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Cragin's Grit

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That New York has completed the Grant tomb is ilue to the brains and pluck of a Chicago man as General Collis tells the story of the monument association's vicissitudes froni its inceptiou, shortly after General Grant's death iu 1884 to 1892, when General Horace Porter was elected its president. A crisis had arisen in the afFairs of the aasociation, and it was at this time that General Porter received a letter from a man who gave the assurance that if he was permitted to try it he could raise the funda necessary to complete the monument. The letter was signed "Edward F. Cragin, Chicago." The coutinuation of General Collis' story follows : General Horace Porter wrote or wired to George W. Pullman for iuforaiation in regard to Mr. Cragin and on receipt of reply invited Mr. Cragin to New York. He impressed us as an intelligent, earnest gentleman, and his modest request that Ave would pay his hotel bilí and give him a few weeks' trial was promptly acceded to. Perhaps he gave us hope, though not much faith. We were charitable enough, however to let him thrash out the old straw if he wiahed. He came to us on March 14, 1892. A fortnight leter General Porter said to me: "This is one of the most remarkable men I have ever met. I should not be surprise if he raised the whole arnount before Grant's birthday (April 27)." Andhow did this modest, unassuming, systematic young man go to work? He brought with him his western methods. His plan was to raise the required amount ($350,000) in six weeks, and General Porter told him "go ahead and figlit it out on that line." The general gave him letters to Bradstreet's and Dun's commercial agencies, where he spent hours iu classifying the trades and professions, and than he invited 400 of their leading representatives to assemble at the rooms at the Chainber of Commerce on a given day. Just three persous in addition to General Porter and himself, responded. Any ordinary man would have packed his grip and returned home but Cragin was not made of this material. He was extraordinary. Like Grant he emerged from the wilderness and pushed right along. He made James M. Constable chairman of the meeting and appointed thirty sub-committees, just as though the whole 400 had been present, and anuounced tliem all in the daily papers. Every day thereafter he appointed new committees, uutil he had 300 different organizations and several thousand men at work. The average number of meetings called by him and attended by him were teu a day, coimnencing as early as 9 in the morniug and continuiug until midnight. He organized committees in Brooklyn, and this excited rivaly, perhaps tinged with jealousy. Every dollar raised in Brooklyn, thereafter produced fifty in New York. He brought new men iuto public notice as representative citizens, men who, though identifled with the city's commercial welfare for a lifetime, had always been on the shelf when any public movement was afoot.nnd had to content themsel ves with reading a parade of the same old names year after year. He got the builders and the carpenters and the bricklayers and the small shopkeepers vying with each other as to the amount total to their subscription books, and made them feel that, after all, they were the bone and sinew to be depended upon in a fight. He got them together, and general Porter addressed them. When the several trades assembied Mr. Cragin's chairman was elected, Mr. Cragiu's resolutions were passed, Mr. Cragin's flnance committee vat appointed, and Mr. Cragin's subscrition circulated. Daily reports were received from these committees ; a corps of typewriters in charge of our secretary, James C. Reed, kept the newspapers interested. I used to meet Cragin nearly every evening ; he seldom spoke of the amount raised during the day, but always counted the few remaining days required to complete the fund. Ft was a marvelous revelation of what can be accomplished by a self-reliant man intent upon a single purpose. In a few weeks his system, energy, and magnetism had transformed a stagnant pool of $1 50,000 into a flood 1 tule, which at high water mark reached half a million. Cragin disappeared i'roni the scène of his labors as modest]y and unselfishly :is lie had dawned apon it. To this modest, gentleman is due the largest share of the glory which makefl the pageant of April '7 next possible. As an American, as a ineinber of the Grant Monument Association, as a soldier serving under Grant, I shall nover cease to be gratefal to Edward F. Orastin.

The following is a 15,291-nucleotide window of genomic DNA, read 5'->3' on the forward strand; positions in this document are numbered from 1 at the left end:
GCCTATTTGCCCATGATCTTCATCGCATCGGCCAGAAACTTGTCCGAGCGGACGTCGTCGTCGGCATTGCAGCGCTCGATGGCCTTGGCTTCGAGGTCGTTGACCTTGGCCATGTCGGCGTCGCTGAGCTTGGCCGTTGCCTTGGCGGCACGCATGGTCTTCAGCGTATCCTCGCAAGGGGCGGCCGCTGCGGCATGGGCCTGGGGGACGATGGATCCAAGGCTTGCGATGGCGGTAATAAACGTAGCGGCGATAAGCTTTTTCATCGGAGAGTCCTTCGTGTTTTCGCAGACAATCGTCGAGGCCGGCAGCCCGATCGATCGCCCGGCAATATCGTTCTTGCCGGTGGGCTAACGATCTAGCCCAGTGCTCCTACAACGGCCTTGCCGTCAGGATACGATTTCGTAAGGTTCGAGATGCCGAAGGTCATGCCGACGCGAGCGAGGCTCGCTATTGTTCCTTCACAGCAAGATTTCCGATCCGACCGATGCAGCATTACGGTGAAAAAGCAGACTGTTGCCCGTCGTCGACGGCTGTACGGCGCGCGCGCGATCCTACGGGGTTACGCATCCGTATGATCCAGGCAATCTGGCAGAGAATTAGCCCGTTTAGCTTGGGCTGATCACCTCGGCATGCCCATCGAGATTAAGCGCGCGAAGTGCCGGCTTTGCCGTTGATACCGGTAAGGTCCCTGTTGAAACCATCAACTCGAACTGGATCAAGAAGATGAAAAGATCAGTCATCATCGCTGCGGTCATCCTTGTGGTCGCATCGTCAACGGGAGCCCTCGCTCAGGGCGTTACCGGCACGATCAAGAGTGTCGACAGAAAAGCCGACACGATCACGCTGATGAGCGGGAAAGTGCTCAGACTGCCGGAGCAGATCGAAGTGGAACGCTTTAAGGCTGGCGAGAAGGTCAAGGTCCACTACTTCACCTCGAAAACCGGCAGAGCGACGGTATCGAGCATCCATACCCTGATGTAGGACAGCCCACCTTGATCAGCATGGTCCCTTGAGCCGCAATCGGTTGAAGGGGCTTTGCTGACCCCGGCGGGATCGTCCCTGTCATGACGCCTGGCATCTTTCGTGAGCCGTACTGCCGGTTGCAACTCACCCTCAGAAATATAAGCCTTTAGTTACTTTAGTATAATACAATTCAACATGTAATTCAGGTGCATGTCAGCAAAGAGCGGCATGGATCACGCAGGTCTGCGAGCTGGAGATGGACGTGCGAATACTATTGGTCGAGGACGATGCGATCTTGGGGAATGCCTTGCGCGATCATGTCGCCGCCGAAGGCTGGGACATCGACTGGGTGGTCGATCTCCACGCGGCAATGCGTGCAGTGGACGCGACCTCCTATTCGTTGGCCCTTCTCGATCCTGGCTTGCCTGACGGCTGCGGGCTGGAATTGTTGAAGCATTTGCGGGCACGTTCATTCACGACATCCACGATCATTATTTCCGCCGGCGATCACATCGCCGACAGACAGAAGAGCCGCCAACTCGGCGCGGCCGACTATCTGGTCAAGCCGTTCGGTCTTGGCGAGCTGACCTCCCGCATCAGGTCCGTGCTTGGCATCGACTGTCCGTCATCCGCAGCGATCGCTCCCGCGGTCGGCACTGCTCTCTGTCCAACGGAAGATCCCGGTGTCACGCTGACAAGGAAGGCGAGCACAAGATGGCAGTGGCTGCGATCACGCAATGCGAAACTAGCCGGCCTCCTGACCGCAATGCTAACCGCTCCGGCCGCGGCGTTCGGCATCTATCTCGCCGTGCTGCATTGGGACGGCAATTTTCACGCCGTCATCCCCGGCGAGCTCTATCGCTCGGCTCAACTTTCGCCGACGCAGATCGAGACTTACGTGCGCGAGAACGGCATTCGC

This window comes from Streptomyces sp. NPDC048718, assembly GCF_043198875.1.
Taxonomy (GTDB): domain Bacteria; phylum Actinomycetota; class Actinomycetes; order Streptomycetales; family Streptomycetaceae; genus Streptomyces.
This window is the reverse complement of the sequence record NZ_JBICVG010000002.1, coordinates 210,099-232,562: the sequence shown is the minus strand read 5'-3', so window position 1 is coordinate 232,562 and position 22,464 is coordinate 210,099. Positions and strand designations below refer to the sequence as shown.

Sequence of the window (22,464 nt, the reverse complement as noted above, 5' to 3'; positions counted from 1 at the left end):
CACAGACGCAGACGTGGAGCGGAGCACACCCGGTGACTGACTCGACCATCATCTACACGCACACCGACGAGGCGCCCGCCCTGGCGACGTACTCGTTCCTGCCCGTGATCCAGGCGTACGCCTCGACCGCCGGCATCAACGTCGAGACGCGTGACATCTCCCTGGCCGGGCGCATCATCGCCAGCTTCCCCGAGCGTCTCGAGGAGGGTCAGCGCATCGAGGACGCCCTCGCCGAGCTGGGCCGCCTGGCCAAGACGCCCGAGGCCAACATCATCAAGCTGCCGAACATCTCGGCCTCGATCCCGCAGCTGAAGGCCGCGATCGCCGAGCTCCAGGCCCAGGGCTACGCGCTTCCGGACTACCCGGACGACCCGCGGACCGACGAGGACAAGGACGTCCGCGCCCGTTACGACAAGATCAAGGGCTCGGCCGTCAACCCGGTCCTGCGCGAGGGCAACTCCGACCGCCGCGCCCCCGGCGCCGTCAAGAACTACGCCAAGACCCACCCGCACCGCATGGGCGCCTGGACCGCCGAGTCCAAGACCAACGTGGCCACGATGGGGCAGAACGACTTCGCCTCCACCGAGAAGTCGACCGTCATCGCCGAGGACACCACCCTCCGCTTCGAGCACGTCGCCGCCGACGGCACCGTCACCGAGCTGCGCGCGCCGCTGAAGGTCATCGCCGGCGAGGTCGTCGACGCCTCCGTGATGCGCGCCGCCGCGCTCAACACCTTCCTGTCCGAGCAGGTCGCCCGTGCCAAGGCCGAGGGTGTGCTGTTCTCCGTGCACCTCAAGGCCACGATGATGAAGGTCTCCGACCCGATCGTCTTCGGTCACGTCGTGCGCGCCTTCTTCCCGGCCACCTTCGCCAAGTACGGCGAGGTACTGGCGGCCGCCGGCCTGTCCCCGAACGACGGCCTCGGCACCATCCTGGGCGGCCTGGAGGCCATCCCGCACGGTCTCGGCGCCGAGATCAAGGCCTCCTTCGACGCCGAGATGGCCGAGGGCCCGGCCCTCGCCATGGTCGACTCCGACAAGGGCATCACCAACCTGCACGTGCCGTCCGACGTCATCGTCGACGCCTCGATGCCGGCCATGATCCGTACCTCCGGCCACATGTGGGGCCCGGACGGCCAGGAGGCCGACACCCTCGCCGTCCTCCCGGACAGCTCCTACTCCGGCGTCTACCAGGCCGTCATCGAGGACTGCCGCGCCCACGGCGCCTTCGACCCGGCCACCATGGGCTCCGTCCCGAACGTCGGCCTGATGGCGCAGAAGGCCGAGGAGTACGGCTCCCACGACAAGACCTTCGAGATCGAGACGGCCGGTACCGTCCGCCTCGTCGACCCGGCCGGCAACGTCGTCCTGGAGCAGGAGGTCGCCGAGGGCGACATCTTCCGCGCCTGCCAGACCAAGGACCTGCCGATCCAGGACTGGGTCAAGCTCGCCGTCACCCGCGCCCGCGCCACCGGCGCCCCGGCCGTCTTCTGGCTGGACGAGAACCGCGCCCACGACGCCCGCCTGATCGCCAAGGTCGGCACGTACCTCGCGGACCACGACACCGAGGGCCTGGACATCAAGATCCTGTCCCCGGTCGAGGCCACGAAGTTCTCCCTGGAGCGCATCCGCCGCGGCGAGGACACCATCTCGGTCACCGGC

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Ann Arbor Courier